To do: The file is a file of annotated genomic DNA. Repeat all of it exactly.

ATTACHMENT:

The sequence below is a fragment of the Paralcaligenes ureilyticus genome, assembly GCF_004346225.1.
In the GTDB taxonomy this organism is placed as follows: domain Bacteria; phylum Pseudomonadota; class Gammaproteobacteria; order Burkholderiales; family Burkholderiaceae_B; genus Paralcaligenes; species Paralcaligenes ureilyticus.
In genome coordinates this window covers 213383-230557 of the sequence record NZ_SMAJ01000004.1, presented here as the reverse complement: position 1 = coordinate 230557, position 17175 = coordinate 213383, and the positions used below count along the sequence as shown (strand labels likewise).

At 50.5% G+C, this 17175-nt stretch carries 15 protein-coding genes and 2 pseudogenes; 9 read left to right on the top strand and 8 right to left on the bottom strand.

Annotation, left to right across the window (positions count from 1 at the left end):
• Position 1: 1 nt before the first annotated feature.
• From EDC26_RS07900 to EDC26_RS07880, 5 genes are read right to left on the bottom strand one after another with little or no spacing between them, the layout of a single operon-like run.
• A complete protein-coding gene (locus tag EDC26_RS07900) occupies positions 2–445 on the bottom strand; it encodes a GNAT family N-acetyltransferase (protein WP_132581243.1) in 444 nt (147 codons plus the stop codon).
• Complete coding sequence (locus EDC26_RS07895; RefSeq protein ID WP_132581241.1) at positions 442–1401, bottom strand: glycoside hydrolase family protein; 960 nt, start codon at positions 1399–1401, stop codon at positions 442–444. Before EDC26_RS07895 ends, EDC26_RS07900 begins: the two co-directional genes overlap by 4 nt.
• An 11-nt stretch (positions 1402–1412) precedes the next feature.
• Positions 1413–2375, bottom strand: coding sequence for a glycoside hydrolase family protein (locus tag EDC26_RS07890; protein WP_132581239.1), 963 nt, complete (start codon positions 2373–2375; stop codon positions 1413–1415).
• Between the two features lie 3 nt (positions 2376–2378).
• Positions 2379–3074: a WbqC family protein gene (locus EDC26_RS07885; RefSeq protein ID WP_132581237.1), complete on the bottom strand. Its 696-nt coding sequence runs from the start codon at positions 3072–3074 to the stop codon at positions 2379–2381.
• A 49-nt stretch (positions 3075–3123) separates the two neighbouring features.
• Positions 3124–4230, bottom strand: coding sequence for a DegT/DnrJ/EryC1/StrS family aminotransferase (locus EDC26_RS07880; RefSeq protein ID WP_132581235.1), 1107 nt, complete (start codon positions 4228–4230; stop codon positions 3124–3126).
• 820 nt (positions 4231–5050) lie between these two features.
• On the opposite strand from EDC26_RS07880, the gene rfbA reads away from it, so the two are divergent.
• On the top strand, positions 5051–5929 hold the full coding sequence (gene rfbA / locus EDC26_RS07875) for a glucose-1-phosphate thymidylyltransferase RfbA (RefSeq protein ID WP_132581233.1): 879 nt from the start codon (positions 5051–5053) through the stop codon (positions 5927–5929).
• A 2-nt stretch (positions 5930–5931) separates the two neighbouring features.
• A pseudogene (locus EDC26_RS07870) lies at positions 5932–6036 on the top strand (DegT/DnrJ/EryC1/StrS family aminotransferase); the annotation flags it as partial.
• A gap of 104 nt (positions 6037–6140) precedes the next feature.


The sequence below is a fragment of the Paralcaligenes ureilyticus genome, assembly GCF_004346225.1.
In the GTDB taxonomy this organism is placed as follows: domain Bacteria; phylum Pseudomonadota; class Gammaproteobacteria; order Burkholderiales; family Burkholderiaceae_B; genus Paralcaligenes; species Paralcaligenes ureilyticus.
In genome coordinates this window covers 213383-230557 of the sequence record NZ_SMAJ01000004.1, presented here as the reverse complement: position 1 = coordinate 230557, position 17175 = coordinate 213383, and the positions used below count along the sequence as shown (strand labels likewise).

At 50.5% G+C, this 17175-nt stretch carries 15 protein-coding genes and 2 pseudogenes; 9 read left to right on the top strand and 8 right to left on the bottom strand.

Annotation, left to right across the window (positions count from 1 at the left end):
• Position 1: 1 nt before the first annotated feature.
• From EDC26_RS07900 to EDC26_RS07880, 5 genes are read right to left on the bottom strand one after another with little or no spacing between them, the layout of a single operon-like run.
• A complete protein-coding gene (locus tag EDC26_RS07900) occupies positions 2–445 on the bottom strand; it encodes a GNAT family N-acetyltransferase (protein WP_132581243.1) in 444 nt (147 codons plus the stop codon).
• Complete coding sequence (locus EDC26_RS07895; RefSeq protein ID WP_132581241.1) at positions 442–1401, bottom strand: glycoside hydrolase family protein; 960 nt, start codon at positions 1399–1401, stop codon at positions 442–444. Before EDC26_RS07895 ends, EDC26_RS07900 begins: the two co-directional genes overlap by 4 nt.
• An 11-nt stretch (positions 1402–1412) precedes the next feature.
• Positions 1413–2375, bottom strand: coding sequence for a glycoside hydrolase family protein (locus tag EDC26_RS07890; protein WP_132581239.1), 963 nt, complete (start codon positions 2373–2375; stop codon positions 1413–1415).
• Between the two features lie 3 nt (positions 2376–2378).
• Positions 2379–3074: a WbqC family protein gene (locus EDC26_RS07885; RefSeq protein ID WP_132581237.1), complete on the bottom strand. Its 696-nt coding sequence runs from the start codon at positions 3072–3074 to the stop codon at positions 2379–2381.
• A 49-nt stretch (positions 3075–3123) separates the two neighbouring features.
• Positions 3124–4230, bottom strand: coding sequence for a DegT/DnrJ/EryC1/StrS family aminotransferase (locus EDC26_RS07880; RefSeq protein ID WP_132581235.1), 1107 nt, complete (start codon positions 4228–4230; stop codon positions 3124–3126).
• 820 nt (positions 4231–5050) lie between these two features.
• On the opposite strand from EDC26_RS07880, the gene rfbA reads away from it, so the two are divergent.
• On the top strand, positions 5051–5929 hold the full coding sequence (gene rfbA / locus EDC26_RS07875) for a glucose-1-phosphate thymidylyltransferase RfbA (RefSeq protein ID WP_132581233.1): 879 nt from the start codon (positions 5051–5053) through the stop codon (positions 5927–5929).
• A 2-nt stretch (positions 5930–5931) separates the two neighbouring features.
• A pseudogene (locus EDC26_RS07870) lies at positions 5932–6036 on the top strand (DegT/DnrJ/EryC1/StrS family aminotransferase); the annotation flags it as partial.
• A gap of 104 nt (positions 6037–6140) precedes the next feature.